Following good laboratory practice any experiment needs to be properly controlled. In PCR based methylation screening experiments two controls are necessary: methylated (positive) and non-methylated (negative). Those controls are normally chemically modified DNA templates consisting of methylated and non-methylated versions of the locus of interest and are reference points for the analyses of an unknown sample.
In the Methylation-Sensitive High-Resolution Melting (MS-HRM) protocol methylation status of a screened sample is assessed by comparison of the melting profile (see also: What is DNA melting?) of the PCR product amplified from a screened sample (Figure 1 – green) with the melting profiles of PCR products amplified from methylated (Figure 1 – blue) and non-methylated (Figure 1 – red) controls.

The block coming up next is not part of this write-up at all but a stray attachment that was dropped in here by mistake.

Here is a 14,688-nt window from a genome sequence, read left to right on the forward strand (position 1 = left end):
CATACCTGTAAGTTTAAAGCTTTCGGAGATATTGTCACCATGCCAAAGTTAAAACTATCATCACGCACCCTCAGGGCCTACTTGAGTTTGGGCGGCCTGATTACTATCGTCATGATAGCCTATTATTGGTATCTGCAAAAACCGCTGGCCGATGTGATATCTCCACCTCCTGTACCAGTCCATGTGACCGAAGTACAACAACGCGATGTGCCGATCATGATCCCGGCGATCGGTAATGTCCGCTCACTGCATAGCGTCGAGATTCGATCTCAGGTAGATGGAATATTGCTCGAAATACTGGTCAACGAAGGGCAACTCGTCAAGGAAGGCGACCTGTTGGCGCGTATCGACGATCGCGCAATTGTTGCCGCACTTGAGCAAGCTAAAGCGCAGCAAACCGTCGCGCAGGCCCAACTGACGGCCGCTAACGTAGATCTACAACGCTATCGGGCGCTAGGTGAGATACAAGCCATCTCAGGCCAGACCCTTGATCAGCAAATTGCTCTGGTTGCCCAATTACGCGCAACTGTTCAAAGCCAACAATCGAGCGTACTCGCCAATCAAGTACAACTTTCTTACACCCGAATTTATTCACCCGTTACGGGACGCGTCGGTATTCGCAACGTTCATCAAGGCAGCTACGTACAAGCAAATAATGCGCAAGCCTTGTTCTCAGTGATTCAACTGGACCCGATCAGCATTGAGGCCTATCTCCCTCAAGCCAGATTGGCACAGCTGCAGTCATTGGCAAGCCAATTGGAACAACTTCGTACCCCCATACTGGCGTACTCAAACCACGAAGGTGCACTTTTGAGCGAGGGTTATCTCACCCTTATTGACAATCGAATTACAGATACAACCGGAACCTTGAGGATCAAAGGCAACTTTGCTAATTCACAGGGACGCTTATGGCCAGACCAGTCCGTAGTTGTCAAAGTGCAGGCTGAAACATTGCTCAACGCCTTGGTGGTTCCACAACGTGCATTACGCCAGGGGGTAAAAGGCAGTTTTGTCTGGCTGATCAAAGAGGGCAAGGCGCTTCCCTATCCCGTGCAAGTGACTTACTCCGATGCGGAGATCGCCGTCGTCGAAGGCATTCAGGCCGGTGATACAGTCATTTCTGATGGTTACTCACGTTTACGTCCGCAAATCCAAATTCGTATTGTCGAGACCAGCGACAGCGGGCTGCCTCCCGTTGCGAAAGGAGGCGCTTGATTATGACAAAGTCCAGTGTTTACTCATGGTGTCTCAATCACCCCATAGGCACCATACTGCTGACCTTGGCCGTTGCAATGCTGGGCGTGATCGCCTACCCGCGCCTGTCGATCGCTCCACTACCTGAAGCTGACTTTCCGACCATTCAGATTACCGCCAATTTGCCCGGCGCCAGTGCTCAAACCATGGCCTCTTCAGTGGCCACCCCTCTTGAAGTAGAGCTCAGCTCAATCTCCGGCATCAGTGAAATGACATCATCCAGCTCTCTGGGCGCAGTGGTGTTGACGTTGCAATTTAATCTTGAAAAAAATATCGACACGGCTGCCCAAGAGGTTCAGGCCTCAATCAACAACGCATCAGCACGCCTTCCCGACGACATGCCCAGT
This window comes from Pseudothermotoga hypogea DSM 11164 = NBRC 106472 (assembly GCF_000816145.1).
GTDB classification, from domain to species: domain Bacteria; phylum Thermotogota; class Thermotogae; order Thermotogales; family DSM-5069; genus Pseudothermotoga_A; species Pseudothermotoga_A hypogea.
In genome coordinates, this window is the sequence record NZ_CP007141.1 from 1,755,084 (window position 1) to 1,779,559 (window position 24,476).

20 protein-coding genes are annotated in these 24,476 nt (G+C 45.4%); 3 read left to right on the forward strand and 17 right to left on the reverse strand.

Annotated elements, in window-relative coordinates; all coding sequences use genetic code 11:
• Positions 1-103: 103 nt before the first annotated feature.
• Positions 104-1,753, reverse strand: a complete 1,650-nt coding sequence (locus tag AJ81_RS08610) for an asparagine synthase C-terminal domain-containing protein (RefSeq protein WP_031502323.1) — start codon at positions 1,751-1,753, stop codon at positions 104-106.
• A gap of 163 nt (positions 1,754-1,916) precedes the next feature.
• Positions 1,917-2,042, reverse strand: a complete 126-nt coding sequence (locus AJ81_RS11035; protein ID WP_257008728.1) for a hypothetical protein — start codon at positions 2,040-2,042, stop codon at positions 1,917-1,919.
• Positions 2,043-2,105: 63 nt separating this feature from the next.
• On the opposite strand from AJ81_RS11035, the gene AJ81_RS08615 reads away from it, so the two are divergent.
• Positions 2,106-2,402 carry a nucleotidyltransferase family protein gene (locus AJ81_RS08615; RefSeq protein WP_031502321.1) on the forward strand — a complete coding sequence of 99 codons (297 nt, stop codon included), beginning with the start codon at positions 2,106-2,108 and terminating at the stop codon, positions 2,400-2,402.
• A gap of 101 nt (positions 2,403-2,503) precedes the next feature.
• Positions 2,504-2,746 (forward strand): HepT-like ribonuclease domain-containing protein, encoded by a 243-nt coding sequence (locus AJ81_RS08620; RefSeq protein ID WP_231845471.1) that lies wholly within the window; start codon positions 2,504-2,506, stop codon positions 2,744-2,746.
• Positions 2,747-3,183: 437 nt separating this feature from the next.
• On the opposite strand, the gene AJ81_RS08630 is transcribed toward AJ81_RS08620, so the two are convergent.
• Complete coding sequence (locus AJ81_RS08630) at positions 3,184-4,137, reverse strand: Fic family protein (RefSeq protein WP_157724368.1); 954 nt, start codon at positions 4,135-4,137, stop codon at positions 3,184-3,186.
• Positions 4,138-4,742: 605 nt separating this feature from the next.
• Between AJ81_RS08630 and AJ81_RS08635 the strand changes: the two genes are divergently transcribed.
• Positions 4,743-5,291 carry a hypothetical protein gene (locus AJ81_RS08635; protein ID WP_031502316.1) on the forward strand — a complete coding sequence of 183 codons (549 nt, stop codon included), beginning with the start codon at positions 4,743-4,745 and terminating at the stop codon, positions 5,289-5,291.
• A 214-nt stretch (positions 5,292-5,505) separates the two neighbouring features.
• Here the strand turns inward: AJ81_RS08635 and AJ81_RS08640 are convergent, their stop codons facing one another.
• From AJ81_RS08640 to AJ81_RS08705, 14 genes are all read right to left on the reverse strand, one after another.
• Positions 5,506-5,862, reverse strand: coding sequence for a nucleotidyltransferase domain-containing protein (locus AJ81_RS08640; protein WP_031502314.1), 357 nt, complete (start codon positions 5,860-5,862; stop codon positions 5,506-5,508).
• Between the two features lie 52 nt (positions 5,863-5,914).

In principle, hypomethylation is observed if the melting profile of a screened sample does not overlap with the methylation profile of the positive control and hypermethylation in observed when the melting profile of the sample does not overlap with the melting profile of a non-methylated control.